by Kurt Vonnegut
I picked this up because I've been trying to branch out from my typical sci-fi/fantasy. I've heard several friends say that Slaughterhouse Five by Kurt Vonnegut is their favorite book, and so I figured... why not? Let's check it out.
It's bizarre. It's weird. It's not really my thing. But somehow, it's super compelling.
The story is semi-autobiographical, following a fellow named Billy Pilgrim who has become unstuck in time. The story is told disjointedly -- one second Billy is in the trenches in WWII, the next he's a middle-aged optometrist in a strip mall, and the next he's a captive on an alien planet. Yet throughout it all, Billy is just trying to get by. Nobody likes him, nobody loves him, nobody even remotely cares about him, except as a target of hatred and vitriol. Almost everyone else in the book dies. So it goes.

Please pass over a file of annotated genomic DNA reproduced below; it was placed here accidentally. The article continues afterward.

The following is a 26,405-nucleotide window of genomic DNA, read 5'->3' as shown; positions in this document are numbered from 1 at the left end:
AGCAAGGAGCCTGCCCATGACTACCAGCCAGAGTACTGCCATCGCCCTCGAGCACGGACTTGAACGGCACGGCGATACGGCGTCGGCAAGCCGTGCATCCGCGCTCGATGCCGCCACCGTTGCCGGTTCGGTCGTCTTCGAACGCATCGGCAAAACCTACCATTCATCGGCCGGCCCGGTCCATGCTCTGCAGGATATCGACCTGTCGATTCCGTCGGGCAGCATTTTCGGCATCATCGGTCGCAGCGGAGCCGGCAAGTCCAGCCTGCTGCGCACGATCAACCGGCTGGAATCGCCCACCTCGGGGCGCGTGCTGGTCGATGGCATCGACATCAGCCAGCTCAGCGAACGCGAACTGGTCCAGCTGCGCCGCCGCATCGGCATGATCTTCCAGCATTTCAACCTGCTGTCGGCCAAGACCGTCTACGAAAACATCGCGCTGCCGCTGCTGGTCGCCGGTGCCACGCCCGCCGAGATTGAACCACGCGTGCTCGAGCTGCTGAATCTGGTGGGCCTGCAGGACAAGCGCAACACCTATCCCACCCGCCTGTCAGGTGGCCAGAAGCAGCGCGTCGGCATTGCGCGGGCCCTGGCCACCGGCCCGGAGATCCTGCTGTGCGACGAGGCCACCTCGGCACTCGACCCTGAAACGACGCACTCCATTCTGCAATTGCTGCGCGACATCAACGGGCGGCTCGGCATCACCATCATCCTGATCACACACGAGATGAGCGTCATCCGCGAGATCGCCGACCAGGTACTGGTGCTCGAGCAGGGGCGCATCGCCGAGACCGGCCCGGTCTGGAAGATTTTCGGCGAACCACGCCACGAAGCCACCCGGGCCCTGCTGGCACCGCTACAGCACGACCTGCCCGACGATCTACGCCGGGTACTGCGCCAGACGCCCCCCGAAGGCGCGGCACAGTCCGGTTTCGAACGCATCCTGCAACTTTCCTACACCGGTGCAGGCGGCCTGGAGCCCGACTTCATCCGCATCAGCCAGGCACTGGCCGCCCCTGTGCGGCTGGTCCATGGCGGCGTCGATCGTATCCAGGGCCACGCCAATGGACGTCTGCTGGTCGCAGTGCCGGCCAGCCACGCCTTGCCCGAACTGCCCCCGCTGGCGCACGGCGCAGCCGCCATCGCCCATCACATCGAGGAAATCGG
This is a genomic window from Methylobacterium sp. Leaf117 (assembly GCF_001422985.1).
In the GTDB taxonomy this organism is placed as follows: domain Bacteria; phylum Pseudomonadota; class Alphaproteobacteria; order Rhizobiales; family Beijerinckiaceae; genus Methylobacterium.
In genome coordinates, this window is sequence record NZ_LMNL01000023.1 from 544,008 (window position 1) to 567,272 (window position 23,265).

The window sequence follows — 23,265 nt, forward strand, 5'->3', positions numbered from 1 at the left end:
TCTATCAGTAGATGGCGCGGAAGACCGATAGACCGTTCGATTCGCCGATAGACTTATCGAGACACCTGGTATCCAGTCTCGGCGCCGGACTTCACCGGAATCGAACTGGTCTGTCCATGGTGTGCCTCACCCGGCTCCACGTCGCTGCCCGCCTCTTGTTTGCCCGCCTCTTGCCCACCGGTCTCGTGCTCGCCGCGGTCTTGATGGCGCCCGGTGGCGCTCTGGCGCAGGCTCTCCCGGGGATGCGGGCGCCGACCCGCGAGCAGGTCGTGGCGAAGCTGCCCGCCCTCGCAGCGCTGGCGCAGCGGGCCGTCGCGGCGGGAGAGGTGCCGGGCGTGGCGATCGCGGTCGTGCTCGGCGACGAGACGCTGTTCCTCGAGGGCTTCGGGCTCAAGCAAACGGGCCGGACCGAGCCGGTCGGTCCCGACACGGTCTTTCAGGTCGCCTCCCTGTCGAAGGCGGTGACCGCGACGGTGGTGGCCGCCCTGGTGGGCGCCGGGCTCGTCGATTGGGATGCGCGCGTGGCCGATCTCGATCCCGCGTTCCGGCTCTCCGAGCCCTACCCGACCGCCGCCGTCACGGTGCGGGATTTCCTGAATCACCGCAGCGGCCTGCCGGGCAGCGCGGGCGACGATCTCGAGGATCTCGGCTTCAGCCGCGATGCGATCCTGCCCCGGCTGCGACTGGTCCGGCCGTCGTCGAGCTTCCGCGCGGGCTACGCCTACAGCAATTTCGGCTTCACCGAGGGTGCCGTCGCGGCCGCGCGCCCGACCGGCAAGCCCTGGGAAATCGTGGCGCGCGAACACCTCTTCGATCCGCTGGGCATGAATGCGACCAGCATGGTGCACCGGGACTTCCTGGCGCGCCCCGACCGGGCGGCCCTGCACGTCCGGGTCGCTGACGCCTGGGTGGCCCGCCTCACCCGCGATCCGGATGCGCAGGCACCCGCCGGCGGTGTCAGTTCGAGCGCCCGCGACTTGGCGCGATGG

Billy even dies halfway through. So it goes.
It's strange and weird, but it's obvious that this is a classic in the realm of Fahrenheit 451, 1984, and To Kill a Mockingbird. Not because of any similarities between them, but because of the timelessness and the craft that went into the story.
I didn't love it, but I think it's a must-read for anyone who truly enjoys literature.